Sunday, March 29, 2009

Poached pears with ginger and port

Poached pears with ginger and port on Flickr by beFOODled.

Squeaky and Calimochi brought an Epicurious recipe, poached pears with ginger and port, to our pairing night. It was a harmonious ending to an unplanned fruity evening of appley appetizers and pear-perfect desserts. The booze they used was Harvey's Orange Apertif from the makers of Harvey's Bristol Cream.

Saturday, March 28, 2009

Apple soup

Apple soup on Flickr by beFOODled.

Peanut Butter grew up on this soup. His mom used to make it all the time. He loved it, but his Dad hated it. It's the kind of recipe that you love or you don't. It tastes like applesauce, but the lemon gives it a tangy zing. This soup would be great during the apple season or any time of the year as a nice, light first course before anything hearty or heavy.

PB and J paired it with Oyster Bay's chardonnay. This is a full-bodied white wine and I thought it contrasted well with the refreshing nature of the soup.

By the way, that's Mochi passing by in the background.

Apple soup
Makes six servings, about 380 calories each.

6 apples, peeled, cored and sliced
4 cups water
1 cup dry white wine
1/2 cup granulated sugar grated
rind of 1 lemon or orange
1 1/2 to 2 cups light cream
1/4 cup Calvados (this is an apple brandy, but Peanut Butter and Jelly substituted cider)
salt to taste
ground cinnamon to garnish

In a saucepan, simmer apples in water, wine, sugar and rind until soft, about 15 to 20 minutes. Remove from heat and cool. Blend the apples and liquid to a puree in a blender or food processor or use a course sieve. Return to heat and add cream, Calvados and salt. Serve in heated bowls with a sprinkle of ground cinnamon.

This soup may also be served at room temperature.

Friday, March 20, 2009

Venison and apple chutney croûtes with Czech beer

Venison and apple chutney croûtes with Czech beer on Flickr by beFOODled.

Here's a recipe for venison and apple chutney croûtes, one of the appetizers Peanut Butter and Jelly served at the Gastronati's food and drink pairing night. At first, they considered topping it with a sauce, but then Jelly decided on a chutney instead. It was my favourite taste of the evening, all dressed up with a peppery arugula leaf on top and served with a Czech beer.

Venison with Apple Chutney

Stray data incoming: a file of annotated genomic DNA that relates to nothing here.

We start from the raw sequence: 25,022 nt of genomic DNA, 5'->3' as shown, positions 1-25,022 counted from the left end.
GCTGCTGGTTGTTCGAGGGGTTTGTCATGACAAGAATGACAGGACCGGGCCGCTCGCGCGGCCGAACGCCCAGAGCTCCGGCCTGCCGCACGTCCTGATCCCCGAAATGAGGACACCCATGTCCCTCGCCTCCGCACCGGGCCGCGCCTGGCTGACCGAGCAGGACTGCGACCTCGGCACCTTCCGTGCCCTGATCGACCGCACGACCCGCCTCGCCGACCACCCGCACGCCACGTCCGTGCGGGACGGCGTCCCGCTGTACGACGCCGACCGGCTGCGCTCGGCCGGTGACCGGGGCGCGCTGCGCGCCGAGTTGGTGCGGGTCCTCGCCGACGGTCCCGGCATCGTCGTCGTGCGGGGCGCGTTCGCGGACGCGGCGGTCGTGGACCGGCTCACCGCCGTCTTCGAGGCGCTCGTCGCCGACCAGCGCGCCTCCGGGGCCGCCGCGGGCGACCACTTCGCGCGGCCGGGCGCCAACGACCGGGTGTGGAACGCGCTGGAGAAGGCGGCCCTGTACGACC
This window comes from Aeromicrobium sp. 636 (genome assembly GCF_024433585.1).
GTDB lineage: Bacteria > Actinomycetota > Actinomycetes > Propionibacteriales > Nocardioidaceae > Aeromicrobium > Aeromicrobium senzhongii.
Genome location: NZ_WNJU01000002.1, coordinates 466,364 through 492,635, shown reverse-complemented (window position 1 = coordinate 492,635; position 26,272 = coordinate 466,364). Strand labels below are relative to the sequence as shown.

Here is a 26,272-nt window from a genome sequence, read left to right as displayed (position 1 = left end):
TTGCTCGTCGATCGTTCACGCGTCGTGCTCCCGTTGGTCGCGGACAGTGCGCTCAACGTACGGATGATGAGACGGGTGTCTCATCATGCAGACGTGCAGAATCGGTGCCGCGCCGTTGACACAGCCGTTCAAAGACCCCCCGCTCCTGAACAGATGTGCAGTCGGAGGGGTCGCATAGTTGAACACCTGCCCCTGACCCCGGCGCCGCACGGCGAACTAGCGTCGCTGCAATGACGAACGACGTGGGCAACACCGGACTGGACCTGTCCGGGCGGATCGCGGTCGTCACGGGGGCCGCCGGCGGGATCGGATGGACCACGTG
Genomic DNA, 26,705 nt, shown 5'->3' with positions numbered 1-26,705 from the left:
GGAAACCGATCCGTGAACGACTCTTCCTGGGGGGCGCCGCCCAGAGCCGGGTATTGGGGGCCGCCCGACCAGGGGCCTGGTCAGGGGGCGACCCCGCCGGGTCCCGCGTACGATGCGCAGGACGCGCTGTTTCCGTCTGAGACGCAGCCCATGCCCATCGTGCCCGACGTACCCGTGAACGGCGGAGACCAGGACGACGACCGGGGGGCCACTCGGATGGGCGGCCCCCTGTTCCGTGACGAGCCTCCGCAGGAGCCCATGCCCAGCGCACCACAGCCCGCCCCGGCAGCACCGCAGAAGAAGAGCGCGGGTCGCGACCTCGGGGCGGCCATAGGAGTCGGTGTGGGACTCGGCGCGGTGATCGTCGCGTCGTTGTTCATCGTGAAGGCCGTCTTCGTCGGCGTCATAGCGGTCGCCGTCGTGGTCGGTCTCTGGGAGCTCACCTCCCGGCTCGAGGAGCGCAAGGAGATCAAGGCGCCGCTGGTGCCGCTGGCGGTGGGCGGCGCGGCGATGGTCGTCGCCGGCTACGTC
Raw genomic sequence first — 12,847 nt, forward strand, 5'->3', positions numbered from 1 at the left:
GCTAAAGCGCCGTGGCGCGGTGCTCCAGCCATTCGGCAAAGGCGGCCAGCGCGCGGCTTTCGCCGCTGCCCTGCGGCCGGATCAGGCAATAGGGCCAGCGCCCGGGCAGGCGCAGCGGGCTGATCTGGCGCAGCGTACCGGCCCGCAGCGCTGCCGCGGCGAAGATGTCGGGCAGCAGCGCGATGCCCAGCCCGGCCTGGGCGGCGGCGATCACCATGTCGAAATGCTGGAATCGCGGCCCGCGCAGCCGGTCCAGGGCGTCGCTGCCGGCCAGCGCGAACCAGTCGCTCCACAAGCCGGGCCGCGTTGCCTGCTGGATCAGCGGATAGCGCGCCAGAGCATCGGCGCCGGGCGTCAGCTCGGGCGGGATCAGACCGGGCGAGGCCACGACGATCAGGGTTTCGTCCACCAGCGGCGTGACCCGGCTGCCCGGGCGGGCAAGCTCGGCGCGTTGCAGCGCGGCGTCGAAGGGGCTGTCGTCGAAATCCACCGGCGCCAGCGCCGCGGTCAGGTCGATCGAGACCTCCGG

Serves six

Peanut Butter and Jelly bought the venison at Sasloves, a specialty butcher shop in Ottawa.

Apple Chutney

2-3 tart apples, peeled, cored and finely chopped
1/8 yellow onion, quartered
1-inch piece of fresh ginger root, peeled
2 Tbsp and 1.25 tsp white wine vinegar

1 Tbsp and 1/2 tsp white sugar
1 Tbsp and 1/2 tsp brown sugar
1/8 tsp cinnamon
1/8 tsp white pepper
1/8 tsp ground cardamom
1/8 tsp ground nutmeg

In a saucepan, mix the apples, onion, ginger, vinegar, white sugar, brown sugar, cinnamon, white pepper, cardamom and nutmeg. Bring to a boil, reduce heat and cover. Simmer 30 minutes, stirring frequently, until the apples are tender. Mix in some water if necessary to keep the ingredients moist. Remove the onion and ginger and store in the refrigerator until ready to serve.

Season the venison with salt and pepper and sear the sides in a frying pan. Remove from the pan, set aside and let the meat rest. Cut the venison into medallions after five to 10 minutes. Serve with the chutney and a piece of arugula on a slice of toasted French baguette.

Sunday, March 15, 2009

Food and drink pairings with the Gastronati

Food and drink pairings on Flickr by beFOODled.

The Gastronati, my group of foodie friends, is taking a break from the country-and-its-cuisine theme to experiment with some more creative dinner ideas. This month we did food and drink pairings. Each couple brought a mystery course with a mystery drink pairing. Peanut Butter and Jelly hosted and were responsible for the appetizers. They made a really light and refreshing apple soup and some amazing venison croutes with apple chutney. S and brought the main course, salmon spinach pastry, a great party dish that's only five ingredients and looks way more complicated that it actually is. We paired it with a chardonnay. Calimocho and Squeaky brought dessert, some delicious pears poached in and paired with a fortified wine. Stay tuned for some of the recipes and more deets on the drink pairings in the next few posts.

Saturday, March 7, 2009

Open-faced vegetable melt sandwich

Open-faced vegetable melt sandwich on Flickr by beFOODled.

This sandwich pretty much got me through life as a student. Now I make it on weekend mornings when it's my turn to do breakfast.

You can switch different toppings in and out, but the mainstay is lots and lots of grated cheese. I like to use cheeses that are good melters, like cheddar, fontina or mozzarella. Mozzarella is a bit bland in the flavour department, so I always mix it with a sharper cheese like cheddar.

And when I buy baguettes, I cut them into four sections, wrap each section in plastic wrap and freeze the whole lot together in a big freezer bag. Whenever I take one out to make this sandwich, the bread still tastes fresh.

Open-faced vegetable melt sandwich
Serves two

two quarters of a baguette or four slices of brown bread
cherry tomatoes (or any tomato)
two spring onions
cheese like cheddar, fontina or mozzarella
olive oil
balsamic vinegar (optional)

Preheat the oven to 350 degrees and take some bread out of the freezer.

Halve the cherry tomatoes or slice regular tomatoes. Slice the spring onions into thin rounds, including the green parts. Grate the cheese.

Slice open the baguette and add the toppings — tomato, onions and then cheese on top. Drizzle with olive oil and balsamic vinegar, if using.

Bake in the oven for about 12 minutes or until the cheese has melted.

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